At this meeting, SACHDNC discussed the evidence for adding critical congenital cyanotic heart disease (CCCHD) to the recommended panel. Screening for this set of disorders would occur by pulse oximetry of all newborns prior to discharge from the newborn nursery. After a lively discussion and testimony from neonatologists, cardiologists and families, the following recommendation was approved by the committee: "Although there are recognizable evidence gaps, there are compelling reasons for recommending screening newborns for critical congenital cyanotic heart disease (CCCHD)." SACHDNC recommended the addition of screening for CCCHD with the understanding that certain highly important activities would take place in a timely manner:
- The National Institutes of Health shall fund research activities to determine the relationships among the screening technology, diagnostic processes, care provided, and the health outcomes of affected newborns with CCCHD as a result of prospective newborn screening;
- The Centers for Disease Control and Prevention shall fund surveillance activities to monitor disease link to infant mortality and other health outcomes;
- The Health Resources and Services Administration shall guide the development of screening standards and infrastructure needed for the implementation of a public health approach to point of service screening for CCCHD;
- The Health Resources and Services Administration shall fund the development of, in collaboration with public health and health care professional organizations and families, appropriate education and training materials for families and public health and health care professionals relevant to the screening and treatment of CCCHD.
This recommendation will now go to the Secretary of the Department of Health and Human Services for review and ultimate action. If she endorses the recommendation, CCCHD will be added to the recommended uniform panel for newborn screening. As you know, action is taken to add any disorder to a state's newborn screening panel at the level of a state's newborn screening advisory committee and/or legislature. We will be keeping track of how states in the Mountain States region respond to the SCID recommendation and to this recommendation, if it is approved by the Secretary. If you feel that a forum for discussing these issues would be helpful to you, please let me know so that we can organize this.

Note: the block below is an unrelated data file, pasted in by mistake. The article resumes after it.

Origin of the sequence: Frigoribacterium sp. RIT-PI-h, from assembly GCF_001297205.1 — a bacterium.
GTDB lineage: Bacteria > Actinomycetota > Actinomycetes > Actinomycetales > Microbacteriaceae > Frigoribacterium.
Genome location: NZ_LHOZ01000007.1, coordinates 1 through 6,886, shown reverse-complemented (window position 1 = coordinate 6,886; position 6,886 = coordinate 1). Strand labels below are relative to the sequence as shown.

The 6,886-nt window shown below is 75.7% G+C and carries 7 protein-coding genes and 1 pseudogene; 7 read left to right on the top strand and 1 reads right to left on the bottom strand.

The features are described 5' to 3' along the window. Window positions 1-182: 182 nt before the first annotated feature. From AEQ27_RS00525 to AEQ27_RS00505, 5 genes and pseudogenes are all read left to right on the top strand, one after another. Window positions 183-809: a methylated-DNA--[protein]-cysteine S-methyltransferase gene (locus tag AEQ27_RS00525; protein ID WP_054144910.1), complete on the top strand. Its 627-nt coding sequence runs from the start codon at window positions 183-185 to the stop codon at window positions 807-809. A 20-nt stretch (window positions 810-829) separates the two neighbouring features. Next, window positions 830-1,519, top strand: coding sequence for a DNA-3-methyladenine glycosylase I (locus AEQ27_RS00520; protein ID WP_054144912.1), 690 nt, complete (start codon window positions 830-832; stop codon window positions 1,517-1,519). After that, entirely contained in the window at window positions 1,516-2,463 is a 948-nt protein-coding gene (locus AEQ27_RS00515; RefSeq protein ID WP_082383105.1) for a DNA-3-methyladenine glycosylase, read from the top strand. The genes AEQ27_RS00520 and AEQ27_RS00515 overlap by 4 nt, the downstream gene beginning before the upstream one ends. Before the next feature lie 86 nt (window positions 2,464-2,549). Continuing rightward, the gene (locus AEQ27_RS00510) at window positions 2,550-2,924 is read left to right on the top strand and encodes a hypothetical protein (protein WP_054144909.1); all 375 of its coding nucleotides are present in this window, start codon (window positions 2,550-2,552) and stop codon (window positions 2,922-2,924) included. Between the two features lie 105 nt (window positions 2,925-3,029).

MSGRCC is working on arrangements for our mid-year meeting in February or March, 2011. We received funding from the American Academy of Pediatrics to plan another Medical Home Visiting Professorship, and we hope to hold the visiting professorship in conjunction with the mid-year meeting. More information on this meeting will be forthcoming as we complete the planning.
Liza Creel presented the work of the Consumer Advocacy Work Group on recruitment of minority population representatives into activities of the regional collaboratives at the meeting of the Academy for Health Equity in Denver, Colorado on August 19th; Joyce Hooker will present information on MSGRCC, the Mountain States Metabolic Consortium's uniform dataset for long-term follow-up of metabolic disorders identified through newborn screening, and Murray Brilliant's project on community conversations with Native American populations at the American Public Health Association's Annual Meeting in Denver, Colorado on November 10th. These opportunities to showcase our activities resulted directly from the outstanding work of our MSGRCC workgroups and projects. Thanks to all those who made this excellent work possible!
Halloween is just around the corner, and I hope all of you have your costumes chosen and your toothbrushes available for use after the big night. I'll be looking for you on my doorstep when the goblins prowl!
Celia I. Kaye, M.D., Ph.D.
Project Director, MSGRCC